Russia: Another Rhineland




September 1, 2008: Russia has announced that it will, in effect, annex the Georgian separatist regions of South Ossetia and Abkhazia. No one is willing to face down the Russians on this issue, which many of Russias neighbors see as the first of many such annexations. There is a precedent for this sort of thing, and it all began on the French-German border in 1936.

Some historians see the German reoccupation of the Rhineland in 1936 as the real beginning of World War II. As part of the treaty that ended World War I, Germany agreed to keep troops out of the Rhineland (a German region on the French border). Going back in was a huge gamble for the Germans, who were in the midst of rebuilding their military, and, in 1936, much weaker than France or Britain. But neither of these countries were willing to risk the violence that might occur if they went after the 32,000 troops and police Germany sent into the Rhineland. This convinced Hitler that he could bully the Western allies, and grab neighboring countries with impunity. This worked for Austria and Czechoslovakia, but triggered World War II when Germany and Russia (by prior agreement) carved up Poland in 1939.

Russia may not have its sights on Poland this time around, but Belarus, Ukraine, the Baltic States and a few of the Central Asian "stans" would be nice. Would, or could, anyone stop them? Hitler didn't have nuclear weapons, nor was Germany the supplier of a quarter of Europe's energy needs. Hitler also didn't have the support of the German people for such military adventures, the current Russian government does. Russia also still has its secret police apparatus. Perhaps not as large as when the Soviet Union was still around, but it's still there. Credit Cards, the Internet  and cell phones make it easier to keep track of people. There are still KGB old timers around who remember how to run a prison camps. Absorbing the nations of the "near abroad" (as Russia calls its neighbors), would mean having to deal with a lot of dissidents. That's what the Gulag (the Russian acronym for the prison camp system, or "The Chief Administration of Corrective Labor Camps and Colonies") was created for. It gets the troublemakers off the streets, permanently, as needed. Puts the fear of Moscow into the newly acquired citizens of the Russian State. It worked before, it can work again. So did taking over the Rhineland.

August 31, 2008: In Chechnya, two suicide bomb attacks left two Russian soldiers dead, in addition to the two bombers.

In Ingushetia (adjacent to Chechnya), an opponent of the pro-Russian provincial government, Magomed Yevloyev, was killed by police, after being arrested after he flew back into a local airport. Yevloyev was "accidentally" shot in the head while in a police car. Yevloyev ran a website ( that reported on similar incidents.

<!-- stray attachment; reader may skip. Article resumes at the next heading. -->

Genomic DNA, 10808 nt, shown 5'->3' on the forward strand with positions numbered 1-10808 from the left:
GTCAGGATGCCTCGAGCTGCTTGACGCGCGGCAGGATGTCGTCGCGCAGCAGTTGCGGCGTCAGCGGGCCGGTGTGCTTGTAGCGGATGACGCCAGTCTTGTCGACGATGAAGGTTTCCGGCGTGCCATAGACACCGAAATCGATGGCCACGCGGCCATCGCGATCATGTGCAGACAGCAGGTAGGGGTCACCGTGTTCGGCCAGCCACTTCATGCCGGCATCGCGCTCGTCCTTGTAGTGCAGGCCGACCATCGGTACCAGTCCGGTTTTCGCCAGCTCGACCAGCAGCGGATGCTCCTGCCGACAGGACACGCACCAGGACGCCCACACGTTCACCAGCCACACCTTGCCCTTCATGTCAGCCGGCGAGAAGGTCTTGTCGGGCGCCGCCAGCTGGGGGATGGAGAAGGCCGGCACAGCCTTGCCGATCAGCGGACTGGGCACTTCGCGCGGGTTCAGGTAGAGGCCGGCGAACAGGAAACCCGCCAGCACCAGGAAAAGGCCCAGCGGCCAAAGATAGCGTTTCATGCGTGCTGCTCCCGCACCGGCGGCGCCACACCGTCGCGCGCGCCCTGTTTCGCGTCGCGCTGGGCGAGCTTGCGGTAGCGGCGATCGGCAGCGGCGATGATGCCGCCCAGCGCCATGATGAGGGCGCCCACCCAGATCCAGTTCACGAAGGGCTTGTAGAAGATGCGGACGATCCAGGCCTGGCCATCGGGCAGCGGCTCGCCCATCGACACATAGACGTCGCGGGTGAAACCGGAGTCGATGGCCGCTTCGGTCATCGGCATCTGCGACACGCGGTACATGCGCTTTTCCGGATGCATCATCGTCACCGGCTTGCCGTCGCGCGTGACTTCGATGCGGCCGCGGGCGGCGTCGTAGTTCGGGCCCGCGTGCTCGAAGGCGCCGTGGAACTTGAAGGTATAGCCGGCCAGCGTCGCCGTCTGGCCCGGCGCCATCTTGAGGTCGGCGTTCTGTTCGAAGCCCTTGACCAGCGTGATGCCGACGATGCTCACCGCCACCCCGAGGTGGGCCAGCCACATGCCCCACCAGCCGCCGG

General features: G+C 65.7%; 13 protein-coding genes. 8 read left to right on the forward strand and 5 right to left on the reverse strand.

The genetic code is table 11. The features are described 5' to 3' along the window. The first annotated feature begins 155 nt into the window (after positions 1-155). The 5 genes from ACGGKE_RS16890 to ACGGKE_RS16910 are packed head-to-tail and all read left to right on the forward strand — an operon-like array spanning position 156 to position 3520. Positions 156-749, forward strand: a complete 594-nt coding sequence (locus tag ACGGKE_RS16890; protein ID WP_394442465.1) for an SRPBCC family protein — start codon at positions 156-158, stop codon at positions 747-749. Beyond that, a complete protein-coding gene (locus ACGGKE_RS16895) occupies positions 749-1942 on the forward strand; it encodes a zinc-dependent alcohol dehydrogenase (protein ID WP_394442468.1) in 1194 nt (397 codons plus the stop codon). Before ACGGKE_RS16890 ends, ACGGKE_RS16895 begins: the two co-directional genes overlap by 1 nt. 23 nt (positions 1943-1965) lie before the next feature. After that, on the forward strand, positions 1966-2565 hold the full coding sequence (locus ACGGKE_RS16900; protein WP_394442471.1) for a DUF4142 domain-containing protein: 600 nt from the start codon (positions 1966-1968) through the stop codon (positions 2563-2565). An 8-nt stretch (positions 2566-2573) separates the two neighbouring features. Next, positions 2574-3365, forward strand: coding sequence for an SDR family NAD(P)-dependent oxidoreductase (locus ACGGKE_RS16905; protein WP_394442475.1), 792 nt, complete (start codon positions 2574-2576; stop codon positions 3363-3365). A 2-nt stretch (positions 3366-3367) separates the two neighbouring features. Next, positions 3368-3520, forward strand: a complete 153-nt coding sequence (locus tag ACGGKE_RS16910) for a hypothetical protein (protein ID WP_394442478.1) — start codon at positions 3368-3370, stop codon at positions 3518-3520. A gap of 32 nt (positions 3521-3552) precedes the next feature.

August 29, 2008: China refused to back the Russian annexations in Georgia, as did the Central Asian nations and Iran.

August 27, 2008: Most major Western nations denounce Russias annexation of parts of Georgia. Russia threatens to retaliate against any Western sanctions. Everyone, especially the Russians,  now expects the Western nations to make a lot of noise, but do nothing.

August 26, 2008: Russia says it will recognize the independence of South Ossetia and Abkhazia. Russia has already issued Russian passports to the citizens of these two areas, and basically incorporated them into Russia. The latest action means that Russia no longer recognizes these two areas as belonging to Georgia.

August 24, 2008: U.S. warships arrived at the port of Batumi, carrying relief supplies for Georgia. The port of Poti is still occupied by Russian troops, who sank three Georgian troops they found there. U.S. aid is also arriving by air.

August 21, 2008: In Georgia, Russia began moving most of its troops out of the country and into South Ossetia. These troops had already destroyed most Georgian military bases, and equipment, in the northern part of the country. Civilians could hear explosions coming from the bases over the last few days, apparently the result of Russian engineers destroying buildings and weapons. While most of the Russian troops are leaving, enough are remaining to man road check points and the port of Poti. The Russians have a loophole in the August 11 ceasefire agreement, that, by their interpretation, allows them to keep "peacekeepers" inside Georgia.

Russia has halted all military cooperation with NATO. Since a 2002 agreement was signed, Russia and NATO have been working together on several projects, including tracking heroin shipments from Afghanistan and coordinating air-sea rescue efforts.

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